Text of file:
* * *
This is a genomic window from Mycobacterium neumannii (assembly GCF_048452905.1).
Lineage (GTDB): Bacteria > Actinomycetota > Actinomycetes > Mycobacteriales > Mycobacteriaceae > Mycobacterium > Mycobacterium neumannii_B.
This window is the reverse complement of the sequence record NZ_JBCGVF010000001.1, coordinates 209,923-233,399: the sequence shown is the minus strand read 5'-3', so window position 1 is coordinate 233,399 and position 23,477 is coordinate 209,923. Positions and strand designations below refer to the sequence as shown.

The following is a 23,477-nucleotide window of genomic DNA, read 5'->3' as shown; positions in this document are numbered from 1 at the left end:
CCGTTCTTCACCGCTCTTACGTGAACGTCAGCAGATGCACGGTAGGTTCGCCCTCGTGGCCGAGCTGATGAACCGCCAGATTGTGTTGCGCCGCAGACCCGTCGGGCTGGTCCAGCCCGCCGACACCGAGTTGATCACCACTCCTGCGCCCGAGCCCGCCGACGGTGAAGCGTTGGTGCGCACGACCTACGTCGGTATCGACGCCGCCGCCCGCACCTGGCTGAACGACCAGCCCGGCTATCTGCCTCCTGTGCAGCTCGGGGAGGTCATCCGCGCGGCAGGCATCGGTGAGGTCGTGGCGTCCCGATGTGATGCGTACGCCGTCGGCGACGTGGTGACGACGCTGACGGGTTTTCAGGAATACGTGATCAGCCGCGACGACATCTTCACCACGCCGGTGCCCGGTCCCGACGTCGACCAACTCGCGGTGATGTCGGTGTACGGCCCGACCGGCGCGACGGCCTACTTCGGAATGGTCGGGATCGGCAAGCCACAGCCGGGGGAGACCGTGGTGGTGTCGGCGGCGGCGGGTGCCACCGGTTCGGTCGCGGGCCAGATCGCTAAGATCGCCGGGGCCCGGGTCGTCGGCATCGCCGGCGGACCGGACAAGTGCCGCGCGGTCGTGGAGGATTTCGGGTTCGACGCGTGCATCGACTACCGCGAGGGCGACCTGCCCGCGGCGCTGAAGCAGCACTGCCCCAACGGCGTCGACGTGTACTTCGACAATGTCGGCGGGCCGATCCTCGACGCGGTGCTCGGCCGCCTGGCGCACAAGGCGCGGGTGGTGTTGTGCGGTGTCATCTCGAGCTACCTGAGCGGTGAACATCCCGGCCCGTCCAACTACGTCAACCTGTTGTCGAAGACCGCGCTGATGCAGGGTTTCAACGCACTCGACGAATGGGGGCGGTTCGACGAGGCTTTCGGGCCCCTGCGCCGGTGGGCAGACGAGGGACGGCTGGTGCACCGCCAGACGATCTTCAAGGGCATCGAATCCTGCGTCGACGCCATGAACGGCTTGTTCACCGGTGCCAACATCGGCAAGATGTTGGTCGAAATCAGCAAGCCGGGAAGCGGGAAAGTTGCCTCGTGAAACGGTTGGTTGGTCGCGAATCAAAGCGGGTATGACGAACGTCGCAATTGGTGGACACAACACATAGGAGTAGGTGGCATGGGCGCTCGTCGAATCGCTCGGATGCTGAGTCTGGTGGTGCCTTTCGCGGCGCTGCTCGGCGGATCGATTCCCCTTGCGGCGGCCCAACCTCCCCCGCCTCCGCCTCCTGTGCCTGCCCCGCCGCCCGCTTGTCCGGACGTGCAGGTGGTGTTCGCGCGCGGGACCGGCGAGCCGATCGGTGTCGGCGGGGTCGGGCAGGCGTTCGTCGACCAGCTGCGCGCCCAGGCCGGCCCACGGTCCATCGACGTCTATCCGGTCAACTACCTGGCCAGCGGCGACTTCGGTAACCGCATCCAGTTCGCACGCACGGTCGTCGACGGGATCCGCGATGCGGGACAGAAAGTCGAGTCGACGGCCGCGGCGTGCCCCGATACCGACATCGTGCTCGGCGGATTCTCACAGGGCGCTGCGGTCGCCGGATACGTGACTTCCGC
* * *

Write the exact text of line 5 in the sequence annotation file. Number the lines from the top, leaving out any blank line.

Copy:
CCGTTCTTCACCGCTCTTACGTGAACGTCAGCAGATGCACGGTAGGTTCGCCCTCGTGGCCGAGCTGATGAACCGCCAGATTGTGTTGCGCCGCAGACCCGTCGGGCTGGTCCAGCCCGCCGACACCGAGTTGATCACCACTCCTGCGCCCGAGCCCGCCGACGGTGAAGCGTTGGTGCGCACGACCTACGTCGGTATCGACGCCGCCGCCCGCACCTGGCTGAACGACCAGCCCGGCTATCTGCCTCCTGTGCAGCTCGGGGAGGTCATCCGCGCGGCAGGCATCGGTGAGGTCGTGGCGTCCCGATGTGATGCGTACGCCGTCGGCGACGTGGTGACGACGCTGACGGGTTTTCAGGAATACGTGATCAGCCGCGACGACATCTTCACCACGCCGGTGCCCGGTCCCGACGTCGACCAACTCGCGGTGATGTCGGTGTACGGCCCGACCGGCGCGACGGCCTACTTCGGAATGGTCGGGATCGGCAAGCCACAGCCGGGGGAGACCGTGGTGGTGTCGGCGGCGGCGGGTGCCACCGGTTCGGTCGCGGGCCAGATCGCTAAGATCGCCGGGGCCCGGGTCGTCGGCATCGCCGGCGGACCGGACAAGTGCCGCGCGGTCGTGGAGGATTTCGGGTTCGACGCGTGCATCGACTACCGCGAGGGCGACCTGCCCGCGGCGCTGAAGCAGCACTGCCCCAACGGCGTCGACGTGTACTTCGACAATGTCGGCGGGCCGATCCTCGACGCGGTGCTCGGCCGCCTGGCGCACAAGGCGCGGGTGGTGTTGTGCGGTGTCATCTCGAGCTACCTGAGCGGTGAACATCCCGGCCCGTCCAACTACGTCAACCTGTTGTCGAAGACCGCGCTGATGCAGGGTTTCAACGCACTCGACGAATGGGGGCGGTTCGACGAGGCTTTCGGGCCCCTGCGCCGGTGGGCAGACGAGGGACGGCTGGTGCACCGCCAGACGATCTTCAAGGGCATCGAATCCTGCGTCGACGCCATGAACGGCTTGTTCACCGGTGCCAACATCGGCAAGATGTTGGTCGAAATCAGCAAGCCGGGAAGCGGGAAAGTTGCCTCGTGAAACGGTTGGTTGGTCGCGAATCAAAGCGGGTATGACGAACGTCGCAATTGGTGGACACAACACATAGGAGTAGGTGGCATGGGCGCTCGTCGAATCGCTCGGATGCTGAGTCTGGTGGTGCCTTTCGCGGCGCTGCTCGGCGGATCGATTCCCCTTGCGGCGGCCCAACCTCCCCCGCCTCCGCCTCCTGTGCCTGCCCCGCCGCCCGCTTGTCCGGACGTGCAGGTGGTGTTCGCGCGCGGGACCGGCGAGCCGATCGGTGTCGGCGGGGTCGGGCAGGCGTTCGTCGACCAGCTGCGCGCCCAGGCCGGCCCACGGTCCATCGACGTCTATCCGGTCAACTACCTGGCCAGCGGCGACTTCGGTAACCGCATCCAGTTCGCACGCACGGTCGTCGACGGGATCCGCGATGCGGGACAGAAAGTCGAGTCGACGGCCGCGGCGTGCCCCGATACCGACATCGTGCTCGGCGGATTCTCACAGGGCGCTGCGGTCGCCGGATACGTGACTTCCGC